CME: 2016 Trade Outlook for US Meat Exports

US - Exports absorb a significant portion of US beef, pork and chicken production, and in recent years they have contributed much of the growth for specific pork and chicken products, write Steve Meyer and Len Steiner.
calendar icon 7 December 2015
clock icon 4 minute read

Exports also contribute significant value for by-products. A number of factors can impact the trade outlook and, in recent months, many of those factors have been bearish for US meat exports while continuing to drive beef imports.

As we contemplate the outlook for meat trade in 2016, we outline the situation in some key areas and what we could expect going forward.

The US dollar has strengthened considerably in the last 12 months and this has made US products more expensive relative to products supplied by other major world exporters.

Yesterday the US dollar index dropped sharply as currency traders were disappointed that the European Central Bank did not cut rates more aggressively. However, this is more of a short term event and it is important to consider what is happening globally at this point.

The European Central Bank has pushed interest rates in negative territory. In other words banks have to pay in order to park their money with the ECB. In the US, however, the US FED is poised to raise rates.

It is reasonable to expect that the widening spread between European and US rates will increase demand for US denominated assets, in the process pushing up demand for US dollars and increasing the value of the US currency.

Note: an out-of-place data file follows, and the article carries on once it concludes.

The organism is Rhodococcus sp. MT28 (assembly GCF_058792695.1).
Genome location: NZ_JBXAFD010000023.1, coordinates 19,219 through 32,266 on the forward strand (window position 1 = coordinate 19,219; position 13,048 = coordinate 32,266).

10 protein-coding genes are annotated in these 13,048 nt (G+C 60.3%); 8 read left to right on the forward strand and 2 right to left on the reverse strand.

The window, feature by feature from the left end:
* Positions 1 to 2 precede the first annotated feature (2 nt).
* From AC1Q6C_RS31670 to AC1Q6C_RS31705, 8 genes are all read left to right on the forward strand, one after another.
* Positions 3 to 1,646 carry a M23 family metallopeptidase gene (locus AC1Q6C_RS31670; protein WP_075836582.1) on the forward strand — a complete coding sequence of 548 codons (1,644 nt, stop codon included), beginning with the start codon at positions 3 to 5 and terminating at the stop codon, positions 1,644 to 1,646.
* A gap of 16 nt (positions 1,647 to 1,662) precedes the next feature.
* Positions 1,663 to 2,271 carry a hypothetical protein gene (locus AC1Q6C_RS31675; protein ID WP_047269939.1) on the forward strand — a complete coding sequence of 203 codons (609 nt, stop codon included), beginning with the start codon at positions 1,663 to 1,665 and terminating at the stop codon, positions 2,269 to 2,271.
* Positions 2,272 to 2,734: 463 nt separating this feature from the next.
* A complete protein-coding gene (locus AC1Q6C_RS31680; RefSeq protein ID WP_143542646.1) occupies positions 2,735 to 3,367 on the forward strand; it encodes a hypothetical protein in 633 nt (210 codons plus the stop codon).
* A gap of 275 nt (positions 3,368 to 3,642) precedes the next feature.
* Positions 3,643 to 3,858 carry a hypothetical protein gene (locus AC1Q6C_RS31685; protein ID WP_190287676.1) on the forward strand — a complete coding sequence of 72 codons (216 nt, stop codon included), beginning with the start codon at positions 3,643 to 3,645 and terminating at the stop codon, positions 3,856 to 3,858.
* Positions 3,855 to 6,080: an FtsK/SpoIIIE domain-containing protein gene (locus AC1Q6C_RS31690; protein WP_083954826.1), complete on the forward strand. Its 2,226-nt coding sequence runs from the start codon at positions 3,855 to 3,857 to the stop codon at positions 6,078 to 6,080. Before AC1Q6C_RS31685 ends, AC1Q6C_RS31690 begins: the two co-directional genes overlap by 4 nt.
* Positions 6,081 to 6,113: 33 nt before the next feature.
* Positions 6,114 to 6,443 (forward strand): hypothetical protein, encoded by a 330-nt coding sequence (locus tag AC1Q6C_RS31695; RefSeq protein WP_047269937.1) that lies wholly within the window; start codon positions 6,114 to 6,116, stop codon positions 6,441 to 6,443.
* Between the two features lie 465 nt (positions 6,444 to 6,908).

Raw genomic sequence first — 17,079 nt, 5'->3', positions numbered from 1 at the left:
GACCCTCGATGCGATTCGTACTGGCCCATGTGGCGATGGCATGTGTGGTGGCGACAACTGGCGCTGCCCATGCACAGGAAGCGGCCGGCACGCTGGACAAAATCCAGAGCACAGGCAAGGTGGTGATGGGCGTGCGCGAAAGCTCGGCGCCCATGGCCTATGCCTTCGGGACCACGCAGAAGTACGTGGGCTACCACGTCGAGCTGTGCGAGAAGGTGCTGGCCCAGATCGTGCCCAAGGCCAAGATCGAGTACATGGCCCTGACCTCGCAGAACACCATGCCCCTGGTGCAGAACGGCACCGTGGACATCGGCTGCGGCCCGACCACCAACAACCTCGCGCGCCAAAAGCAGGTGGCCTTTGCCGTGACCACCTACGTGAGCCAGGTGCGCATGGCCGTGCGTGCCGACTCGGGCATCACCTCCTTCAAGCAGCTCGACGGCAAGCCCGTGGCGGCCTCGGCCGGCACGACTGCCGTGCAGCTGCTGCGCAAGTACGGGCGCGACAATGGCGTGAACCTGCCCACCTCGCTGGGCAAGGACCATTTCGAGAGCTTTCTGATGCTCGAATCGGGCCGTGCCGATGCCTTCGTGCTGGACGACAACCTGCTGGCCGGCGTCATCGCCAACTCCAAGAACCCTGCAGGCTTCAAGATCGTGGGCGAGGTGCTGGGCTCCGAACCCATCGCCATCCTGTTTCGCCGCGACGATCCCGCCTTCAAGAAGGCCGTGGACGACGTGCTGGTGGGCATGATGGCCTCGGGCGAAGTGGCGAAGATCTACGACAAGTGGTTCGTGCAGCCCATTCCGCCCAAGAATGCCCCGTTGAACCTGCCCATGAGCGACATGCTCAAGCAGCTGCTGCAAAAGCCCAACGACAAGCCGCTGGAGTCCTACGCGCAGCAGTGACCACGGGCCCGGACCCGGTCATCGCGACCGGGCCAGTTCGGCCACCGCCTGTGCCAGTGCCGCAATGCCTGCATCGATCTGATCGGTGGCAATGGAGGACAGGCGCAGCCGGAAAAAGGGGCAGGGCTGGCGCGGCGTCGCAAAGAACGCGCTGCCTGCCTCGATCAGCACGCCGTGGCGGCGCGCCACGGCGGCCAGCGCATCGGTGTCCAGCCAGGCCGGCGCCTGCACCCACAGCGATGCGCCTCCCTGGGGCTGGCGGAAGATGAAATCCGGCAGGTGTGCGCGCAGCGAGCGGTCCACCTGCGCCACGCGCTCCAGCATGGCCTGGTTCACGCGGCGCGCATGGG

Given the monetary stance of central banks on both sides of the Atlantic, it does not appear that this dynamic will change in 2016.

Why does this matter for US meat exports?

The European Union is one of the largest world traders of pork. Over the summer there was plenty of speculation that booming China demand for pork would lead to more exports to that market.

However, while China has indeed imported more pork than the previous year, much of their business has gone to the EU rather than the US. European pork prices are down now that Russia has stopped buying their products but a weaker Euro also has helped considerably.

The US dollar has also appreciated significantly vs. the Brazilian Real. Brazil is a global powerhouse in terms of beef, pork and chicken production and exports.

Since July 2015, the US dollar has gained 175 per cent vs. the Brazilian currency. Recent economic data from Brazil show that they are now mired in the worst recession since the 1930s.

Brazil has not been able yet to capitalise fully on this weak currency and there has been some surprise as to why their exports have not increased. But recently Brazil shipments have increased and they should expand further. After all, they do have meat to sell.

The Brazilian cattle herd continues to grow and Brazil has gained access to the Chinese market. Brazil also has been approved to ship beef to the US but trade remains in limbo until plants are certified by FSIS. The weak Brazilian real could bring more beef to the US despite quota limits.

The appreciation of the US dollar has further compounded problems for the US chicken industry, which lost access to some markets due to Bird Flu.

Lower global grain prices and weak economic growth in key emerging/developing markets, including Russia, have also negatively impacted global meat protein demand and hurt US meat exports. The decline in grain prices has encouraged expansion in a number of other markets, especially for chicken.

Lower oil prices have also negatively impacted demand from countries that are large world meat importers. Russian beef and pork imports from South America are down sharply and even as China has become a significant buyer there, that does not replace the Russian business on a world scale.

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